AURORA, Neb. -- Julia Sullivan (pictured in marching band) wants to be a cheerleader.
She likes to dance. She wants to get people excited for games. She has friends on the cheerleading squad.
"I just think it would be fun," the 16-year-old said.
So she's practiced. Her older sister, a former cheerleader, helped her figure out ways she could cheer from her wheelchair. Julia, who'll be a junior at Aurora High School this fall, was born without legs and with arms that stop short of her elbows.
But for the past three years, she hasn't made the squad.
Last month, she and her parents, Mike and Carolyn Sullivan, asked the Aurora school board to correct what they see as "scoring errors" in her tryout evaluations last spring, saying she was given no accommodation for her disability.
Their attorney cited the Americans with Disabilities Act and other federal laws, which prohibit discrimination against people with disabilities. They also asked the board to adopt policies specifying that such discrimination won't be tolerated and that the district will make accommodations to avoid it.
On Monday, the board declined to take up the matter after meeting in executive session.
Aurora Superintendent Damon McDonald said school administrators and the school board reviewed the district's policies and criteria for the cheerleading program with its legal counsel. They also sought a second legal opinion.
"In both cases, they came back and said the Aurora Public Schools policies and guidelines are appropriate and legitimate for all students," said McDonald, who took his post July 1.
The school district, he said, does not believe there was a violation of the disabilities act and that making accommodations "would fundamentally alter the cheerleading program in the Aurora Public Schools."
Kevin Schneider, a Lincoln attorney representing the Sullivans, said the policy of treating everyone equally is inappropriate when it comes to someone who has a legally recognized disability.
"We would agree that there are some activities such as football where the ability to run and tackle are fundamental to the sport," he said. "Making reasonable accommodations and modifications for cheerleading are not fundamental in that same way."
He also said there is a difference between a legally recognized disability, such as having no legs, and normal differences in human performance, such as coordination.
Amy Miller, an attorney for the ACLU of Nebraska, also argued for the need to accommodate students with disabilities in a July 1 letter to the board.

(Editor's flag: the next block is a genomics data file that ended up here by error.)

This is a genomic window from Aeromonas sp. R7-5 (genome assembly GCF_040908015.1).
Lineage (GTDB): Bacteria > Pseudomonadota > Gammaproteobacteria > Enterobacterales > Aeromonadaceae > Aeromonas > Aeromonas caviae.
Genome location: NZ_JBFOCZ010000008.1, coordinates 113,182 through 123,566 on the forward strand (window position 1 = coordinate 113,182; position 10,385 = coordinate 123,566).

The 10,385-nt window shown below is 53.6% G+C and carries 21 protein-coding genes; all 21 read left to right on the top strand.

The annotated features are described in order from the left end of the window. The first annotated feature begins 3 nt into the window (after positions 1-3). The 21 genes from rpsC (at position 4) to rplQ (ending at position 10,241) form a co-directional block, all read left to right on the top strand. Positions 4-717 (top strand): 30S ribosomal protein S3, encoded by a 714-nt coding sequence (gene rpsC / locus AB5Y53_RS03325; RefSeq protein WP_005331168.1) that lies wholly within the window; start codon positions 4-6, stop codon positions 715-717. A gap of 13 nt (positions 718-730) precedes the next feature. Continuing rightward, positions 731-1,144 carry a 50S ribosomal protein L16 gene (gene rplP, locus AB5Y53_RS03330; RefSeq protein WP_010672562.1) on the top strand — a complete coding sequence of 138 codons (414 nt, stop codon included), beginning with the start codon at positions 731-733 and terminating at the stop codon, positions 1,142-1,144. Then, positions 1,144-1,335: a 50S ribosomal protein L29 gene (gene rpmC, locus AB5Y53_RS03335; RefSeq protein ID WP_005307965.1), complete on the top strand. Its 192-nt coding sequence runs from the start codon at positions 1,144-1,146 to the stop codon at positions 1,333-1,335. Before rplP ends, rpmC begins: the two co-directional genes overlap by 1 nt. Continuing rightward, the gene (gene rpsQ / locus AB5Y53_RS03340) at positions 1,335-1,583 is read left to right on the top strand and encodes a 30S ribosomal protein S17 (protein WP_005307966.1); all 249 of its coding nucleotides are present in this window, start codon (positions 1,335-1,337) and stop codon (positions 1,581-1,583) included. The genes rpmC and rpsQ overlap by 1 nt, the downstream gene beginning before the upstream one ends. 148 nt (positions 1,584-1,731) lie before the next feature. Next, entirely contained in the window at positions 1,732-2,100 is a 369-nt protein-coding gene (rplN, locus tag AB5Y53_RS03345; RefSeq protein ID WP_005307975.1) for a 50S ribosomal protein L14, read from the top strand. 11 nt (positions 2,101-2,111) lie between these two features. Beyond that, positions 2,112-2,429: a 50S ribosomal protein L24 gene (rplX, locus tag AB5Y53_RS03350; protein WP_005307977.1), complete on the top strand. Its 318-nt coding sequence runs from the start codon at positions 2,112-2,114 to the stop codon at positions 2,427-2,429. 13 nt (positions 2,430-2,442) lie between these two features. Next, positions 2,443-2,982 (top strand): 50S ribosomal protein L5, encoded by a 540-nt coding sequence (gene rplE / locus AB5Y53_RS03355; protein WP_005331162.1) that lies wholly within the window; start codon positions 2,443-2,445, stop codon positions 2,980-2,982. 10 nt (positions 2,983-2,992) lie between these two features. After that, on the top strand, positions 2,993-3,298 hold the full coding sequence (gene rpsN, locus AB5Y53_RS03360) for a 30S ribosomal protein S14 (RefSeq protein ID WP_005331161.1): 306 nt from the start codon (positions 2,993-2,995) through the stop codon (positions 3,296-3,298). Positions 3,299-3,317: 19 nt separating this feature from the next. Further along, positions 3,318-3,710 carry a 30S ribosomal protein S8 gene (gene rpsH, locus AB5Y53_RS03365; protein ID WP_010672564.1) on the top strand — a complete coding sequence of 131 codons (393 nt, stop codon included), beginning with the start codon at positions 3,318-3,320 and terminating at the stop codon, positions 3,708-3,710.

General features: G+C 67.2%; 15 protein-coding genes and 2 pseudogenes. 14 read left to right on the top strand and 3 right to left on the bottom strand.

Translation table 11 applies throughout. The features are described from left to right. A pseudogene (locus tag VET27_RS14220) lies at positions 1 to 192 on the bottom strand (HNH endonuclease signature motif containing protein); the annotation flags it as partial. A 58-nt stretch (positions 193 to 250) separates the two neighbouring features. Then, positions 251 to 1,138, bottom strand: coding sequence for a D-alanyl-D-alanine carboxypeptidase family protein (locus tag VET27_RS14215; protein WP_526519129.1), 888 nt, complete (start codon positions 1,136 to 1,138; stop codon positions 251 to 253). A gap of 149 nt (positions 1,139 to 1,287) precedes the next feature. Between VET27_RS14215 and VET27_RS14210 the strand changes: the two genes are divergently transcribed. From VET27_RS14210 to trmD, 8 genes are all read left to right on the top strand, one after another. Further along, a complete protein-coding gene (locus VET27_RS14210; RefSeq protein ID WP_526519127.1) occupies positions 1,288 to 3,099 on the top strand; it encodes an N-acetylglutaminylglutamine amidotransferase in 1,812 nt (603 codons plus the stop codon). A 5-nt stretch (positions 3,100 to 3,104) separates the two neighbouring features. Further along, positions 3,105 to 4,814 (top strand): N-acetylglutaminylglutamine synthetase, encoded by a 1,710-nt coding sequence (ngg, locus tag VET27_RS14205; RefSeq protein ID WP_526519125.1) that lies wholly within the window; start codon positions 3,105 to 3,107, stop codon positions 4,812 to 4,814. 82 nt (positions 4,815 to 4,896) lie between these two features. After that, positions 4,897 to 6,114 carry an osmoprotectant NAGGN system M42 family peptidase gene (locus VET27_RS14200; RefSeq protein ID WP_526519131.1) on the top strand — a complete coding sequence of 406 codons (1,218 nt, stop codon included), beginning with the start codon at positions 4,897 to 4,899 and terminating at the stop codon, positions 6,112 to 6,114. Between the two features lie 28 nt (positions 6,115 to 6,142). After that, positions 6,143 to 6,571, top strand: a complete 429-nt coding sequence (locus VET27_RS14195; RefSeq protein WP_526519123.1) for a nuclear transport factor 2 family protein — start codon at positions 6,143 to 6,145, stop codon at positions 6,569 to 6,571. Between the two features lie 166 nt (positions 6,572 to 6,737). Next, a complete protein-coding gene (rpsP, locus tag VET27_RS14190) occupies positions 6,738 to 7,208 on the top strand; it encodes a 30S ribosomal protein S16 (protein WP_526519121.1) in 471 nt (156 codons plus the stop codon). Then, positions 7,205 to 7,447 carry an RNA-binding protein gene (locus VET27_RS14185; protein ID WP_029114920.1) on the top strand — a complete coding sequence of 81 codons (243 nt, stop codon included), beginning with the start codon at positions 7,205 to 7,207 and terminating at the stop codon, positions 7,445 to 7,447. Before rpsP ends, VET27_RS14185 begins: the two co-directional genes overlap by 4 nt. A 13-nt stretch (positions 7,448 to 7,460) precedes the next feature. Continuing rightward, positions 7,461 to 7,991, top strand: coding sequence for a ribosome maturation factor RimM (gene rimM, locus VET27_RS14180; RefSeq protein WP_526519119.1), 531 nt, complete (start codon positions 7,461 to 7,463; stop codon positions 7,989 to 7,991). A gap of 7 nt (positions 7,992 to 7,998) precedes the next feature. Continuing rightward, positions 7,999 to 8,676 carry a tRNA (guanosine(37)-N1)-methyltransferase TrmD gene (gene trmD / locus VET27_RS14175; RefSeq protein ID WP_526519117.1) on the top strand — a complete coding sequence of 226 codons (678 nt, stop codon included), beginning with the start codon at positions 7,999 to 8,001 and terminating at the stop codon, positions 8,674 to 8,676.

The state organization has posted a podcast about Julia's case on its website.
Mike Sullivan said the family didn't know in past years how the cheerleading tryouts were scored. After last spring's tryouts, they asked.
Sullivan said the outcome of the school board meeting was frustrating. "For us, it's the basic principle," he said. "Any handicapped child in Nebraska could be kept out of activities."
Schneider, the attorney, said in a statement that the family tried to resolve the matter privately with district administration. The Sullivans, he noted, are "grateful" for the Aurora community and for the school district and "did not want a public dispute."
But Schneider wrote that the family recognizes that the matter "can have far-reaching implications, not just for Julia and their family, but for many others as well."
A decade ago, pro golfer Casey Martin sued the PGA Tour for the right to use a golf cart in competition, a case he won in the U.S. Supreme Court.
In Nebraska, cheerleading is not sanctioned by the state's governing body for high school activities.
For state-sanctioned high school sports, schools don't necessarily have to lower standards, but they do have to make special accommodations under the disabilities act, said Jim Angele, assistant director of the Nebraska School Activities Association.
The state governing body does review prosthetics used by high school athletes to make sure they won't harm other players. Usually, that's not a problem.
Schneider laid out the family's requests in a June 9 letter to the school board. He also detailed the steps they had taken to try to resolve the issue.
The sponsor of the program, he wrote, asked administrators before last spring's tryouts what accommodations should be made for Julia. The sponsor was told Julia was to be judged in the same way as other participants. Three tryout judges were given the same instructions. Seventy-five percent of a participant's score was based on physical activities. Twenty-five percent was based on teacher evaluation.
In the performance portion, Julia received her lowest score in the jumps/kicks category and her highest marks in the communication skills and enthusiasm/spirit categories.
Not that cheerleading is Julia's only interest.
Julia participates in marching band and pep band. She's been practicing for the marching band over the summer. She hangs a cymbal from her chair, drives with one arm and strikes the cymbal with the other. She attaches drum sticks or mallets to her arms.
She took dance for 10 years, sitting on the floor, placing shoes on her arms and tapping out rhythms on the floor. For cheerleading, she sits in her wheelchair to spin and dance.
Her friends and family help her with some things, she said, but she's pretty independent. She's a member of the Nebraska Youth Leadership Council, a group of youths who advocate for people with disabilities.
Mike Sullivan said he doesn't yet know where the family will go from this point.
Julia knows what she wants to happen. She wants people to recognize that she can do it.
"They haven't seen me," she said. "They just have it in their mind that I can't do it."
Wednesday, July 13, 2011
The Independent in Nebraska:
Posted by BA Haller at 2:11 PM